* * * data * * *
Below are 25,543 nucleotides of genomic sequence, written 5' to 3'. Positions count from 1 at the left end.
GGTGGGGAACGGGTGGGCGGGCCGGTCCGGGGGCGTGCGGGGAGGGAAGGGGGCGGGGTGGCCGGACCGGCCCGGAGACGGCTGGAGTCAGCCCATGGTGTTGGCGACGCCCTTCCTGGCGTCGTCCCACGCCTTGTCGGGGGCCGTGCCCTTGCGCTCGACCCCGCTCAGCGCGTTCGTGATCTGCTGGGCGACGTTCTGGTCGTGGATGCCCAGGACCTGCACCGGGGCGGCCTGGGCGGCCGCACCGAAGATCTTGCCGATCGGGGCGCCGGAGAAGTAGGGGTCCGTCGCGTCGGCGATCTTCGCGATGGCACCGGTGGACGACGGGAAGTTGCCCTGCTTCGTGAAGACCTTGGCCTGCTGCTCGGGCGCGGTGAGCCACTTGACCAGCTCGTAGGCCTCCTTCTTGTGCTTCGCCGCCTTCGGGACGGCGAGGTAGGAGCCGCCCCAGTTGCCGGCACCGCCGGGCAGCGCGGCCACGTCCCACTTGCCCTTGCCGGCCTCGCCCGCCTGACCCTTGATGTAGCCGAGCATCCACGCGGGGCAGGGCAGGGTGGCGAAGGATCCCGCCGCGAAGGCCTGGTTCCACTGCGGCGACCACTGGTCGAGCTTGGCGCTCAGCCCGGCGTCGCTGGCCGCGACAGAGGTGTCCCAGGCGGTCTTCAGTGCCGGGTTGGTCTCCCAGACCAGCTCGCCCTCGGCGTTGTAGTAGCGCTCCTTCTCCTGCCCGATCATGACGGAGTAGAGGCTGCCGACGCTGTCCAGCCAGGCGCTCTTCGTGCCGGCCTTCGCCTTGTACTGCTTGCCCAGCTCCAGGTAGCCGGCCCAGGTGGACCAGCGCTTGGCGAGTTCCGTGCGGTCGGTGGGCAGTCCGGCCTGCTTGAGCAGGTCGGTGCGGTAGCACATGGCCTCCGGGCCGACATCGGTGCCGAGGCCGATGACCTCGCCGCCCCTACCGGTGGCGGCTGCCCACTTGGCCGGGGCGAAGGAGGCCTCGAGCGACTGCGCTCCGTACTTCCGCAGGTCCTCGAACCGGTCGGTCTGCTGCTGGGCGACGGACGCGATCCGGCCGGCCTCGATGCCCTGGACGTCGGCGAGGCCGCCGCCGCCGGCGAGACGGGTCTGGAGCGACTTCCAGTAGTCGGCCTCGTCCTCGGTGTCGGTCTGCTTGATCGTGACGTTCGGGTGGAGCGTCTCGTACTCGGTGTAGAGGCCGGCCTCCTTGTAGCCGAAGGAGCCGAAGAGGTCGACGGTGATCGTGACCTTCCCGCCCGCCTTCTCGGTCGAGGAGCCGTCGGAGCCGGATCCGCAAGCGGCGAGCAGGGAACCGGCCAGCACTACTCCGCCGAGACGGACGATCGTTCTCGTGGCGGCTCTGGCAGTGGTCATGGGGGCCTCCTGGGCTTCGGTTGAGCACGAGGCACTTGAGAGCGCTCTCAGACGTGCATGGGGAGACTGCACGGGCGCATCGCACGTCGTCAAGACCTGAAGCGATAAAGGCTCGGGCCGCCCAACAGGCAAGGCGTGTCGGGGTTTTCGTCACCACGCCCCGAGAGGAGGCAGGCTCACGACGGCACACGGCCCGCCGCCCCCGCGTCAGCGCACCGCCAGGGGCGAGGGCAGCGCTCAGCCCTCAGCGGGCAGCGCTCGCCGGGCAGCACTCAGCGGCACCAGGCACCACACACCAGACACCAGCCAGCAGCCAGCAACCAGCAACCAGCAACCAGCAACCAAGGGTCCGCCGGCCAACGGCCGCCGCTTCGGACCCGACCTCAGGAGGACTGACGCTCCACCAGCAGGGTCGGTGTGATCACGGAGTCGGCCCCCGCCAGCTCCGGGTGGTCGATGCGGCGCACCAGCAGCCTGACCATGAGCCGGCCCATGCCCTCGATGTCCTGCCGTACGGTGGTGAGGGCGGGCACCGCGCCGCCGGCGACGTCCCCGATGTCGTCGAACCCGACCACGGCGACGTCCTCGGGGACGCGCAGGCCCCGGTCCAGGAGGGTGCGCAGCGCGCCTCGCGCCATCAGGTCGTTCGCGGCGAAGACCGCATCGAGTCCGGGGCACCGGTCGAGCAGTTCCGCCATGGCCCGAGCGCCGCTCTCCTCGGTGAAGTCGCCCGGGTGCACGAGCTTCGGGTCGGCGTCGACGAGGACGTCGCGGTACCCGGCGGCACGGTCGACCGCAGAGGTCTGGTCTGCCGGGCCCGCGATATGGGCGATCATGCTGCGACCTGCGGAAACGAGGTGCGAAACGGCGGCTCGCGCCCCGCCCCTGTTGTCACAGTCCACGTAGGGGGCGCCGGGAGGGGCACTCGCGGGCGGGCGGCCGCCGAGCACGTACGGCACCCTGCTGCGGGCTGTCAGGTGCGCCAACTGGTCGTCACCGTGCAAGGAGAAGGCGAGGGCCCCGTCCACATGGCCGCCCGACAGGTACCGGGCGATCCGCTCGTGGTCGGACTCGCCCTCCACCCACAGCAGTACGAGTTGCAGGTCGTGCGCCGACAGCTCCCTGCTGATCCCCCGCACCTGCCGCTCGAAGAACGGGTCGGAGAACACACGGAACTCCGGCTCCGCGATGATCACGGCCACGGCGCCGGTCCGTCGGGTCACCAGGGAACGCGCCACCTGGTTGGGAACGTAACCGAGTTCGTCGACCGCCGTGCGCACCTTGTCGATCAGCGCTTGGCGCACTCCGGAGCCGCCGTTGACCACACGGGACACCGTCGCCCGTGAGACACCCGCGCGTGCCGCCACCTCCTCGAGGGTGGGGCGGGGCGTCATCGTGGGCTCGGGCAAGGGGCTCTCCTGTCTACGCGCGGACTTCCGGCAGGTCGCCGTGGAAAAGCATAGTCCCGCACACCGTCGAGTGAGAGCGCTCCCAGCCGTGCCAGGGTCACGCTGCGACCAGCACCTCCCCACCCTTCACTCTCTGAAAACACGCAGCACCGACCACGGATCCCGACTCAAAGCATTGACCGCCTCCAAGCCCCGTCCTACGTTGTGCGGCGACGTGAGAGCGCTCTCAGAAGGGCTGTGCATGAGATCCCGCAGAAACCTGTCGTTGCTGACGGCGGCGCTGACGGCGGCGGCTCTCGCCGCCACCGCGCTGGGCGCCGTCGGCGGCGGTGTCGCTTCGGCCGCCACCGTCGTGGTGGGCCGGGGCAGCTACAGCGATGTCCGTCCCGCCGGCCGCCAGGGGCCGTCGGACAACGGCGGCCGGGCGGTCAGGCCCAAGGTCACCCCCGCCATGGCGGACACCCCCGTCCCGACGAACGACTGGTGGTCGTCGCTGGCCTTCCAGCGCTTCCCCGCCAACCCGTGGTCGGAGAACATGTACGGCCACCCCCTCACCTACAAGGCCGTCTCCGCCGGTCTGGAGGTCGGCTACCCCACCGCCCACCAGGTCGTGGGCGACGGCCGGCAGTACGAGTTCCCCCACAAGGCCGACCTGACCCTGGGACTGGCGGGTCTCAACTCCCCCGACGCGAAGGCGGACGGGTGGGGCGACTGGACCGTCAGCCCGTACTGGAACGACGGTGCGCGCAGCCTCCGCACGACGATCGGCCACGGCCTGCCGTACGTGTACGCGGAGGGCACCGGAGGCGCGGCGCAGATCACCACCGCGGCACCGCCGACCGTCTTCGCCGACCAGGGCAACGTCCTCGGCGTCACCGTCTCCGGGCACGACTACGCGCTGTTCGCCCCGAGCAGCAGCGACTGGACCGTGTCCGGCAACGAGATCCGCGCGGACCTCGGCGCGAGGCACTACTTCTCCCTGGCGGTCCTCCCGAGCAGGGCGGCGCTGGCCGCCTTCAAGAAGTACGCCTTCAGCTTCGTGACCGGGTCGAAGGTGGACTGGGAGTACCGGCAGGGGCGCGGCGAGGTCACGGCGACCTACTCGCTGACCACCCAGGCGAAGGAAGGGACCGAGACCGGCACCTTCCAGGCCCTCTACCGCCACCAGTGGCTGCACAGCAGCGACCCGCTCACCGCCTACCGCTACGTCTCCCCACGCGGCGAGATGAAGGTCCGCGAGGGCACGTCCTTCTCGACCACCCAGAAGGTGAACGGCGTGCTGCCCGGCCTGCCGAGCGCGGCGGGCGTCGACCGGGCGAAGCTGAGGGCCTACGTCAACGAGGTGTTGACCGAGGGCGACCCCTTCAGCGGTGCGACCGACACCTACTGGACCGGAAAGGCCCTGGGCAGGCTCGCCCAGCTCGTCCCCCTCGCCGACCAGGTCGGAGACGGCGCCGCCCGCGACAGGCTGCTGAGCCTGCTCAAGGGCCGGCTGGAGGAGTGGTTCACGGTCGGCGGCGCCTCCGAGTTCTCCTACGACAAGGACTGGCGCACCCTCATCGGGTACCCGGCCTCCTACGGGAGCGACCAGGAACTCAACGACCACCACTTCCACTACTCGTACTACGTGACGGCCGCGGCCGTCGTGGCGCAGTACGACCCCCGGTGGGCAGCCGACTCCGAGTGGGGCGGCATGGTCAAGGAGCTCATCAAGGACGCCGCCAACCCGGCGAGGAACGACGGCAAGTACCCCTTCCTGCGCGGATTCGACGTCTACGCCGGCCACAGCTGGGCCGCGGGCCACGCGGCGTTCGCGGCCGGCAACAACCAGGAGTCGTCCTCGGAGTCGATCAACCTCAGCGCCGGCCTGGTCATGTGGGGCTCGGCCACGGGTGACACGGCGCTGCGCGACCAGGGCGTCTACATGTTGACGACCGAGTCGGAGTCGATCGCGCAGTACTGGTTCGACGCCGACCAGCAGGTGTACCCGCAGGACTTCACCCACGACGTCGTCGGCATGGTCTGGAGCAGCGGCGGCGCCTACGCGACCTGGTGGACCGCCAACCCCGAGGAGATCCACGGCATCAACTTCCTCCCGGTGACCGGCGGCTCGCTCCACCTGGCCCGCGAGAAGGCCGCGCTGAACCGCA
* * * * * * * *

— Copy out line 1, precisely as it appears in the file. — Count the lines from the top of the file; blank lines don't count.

Below are 25,543 nucleotides of genomic sequence, written 5' to 3'. Positions count from 1 at the left end.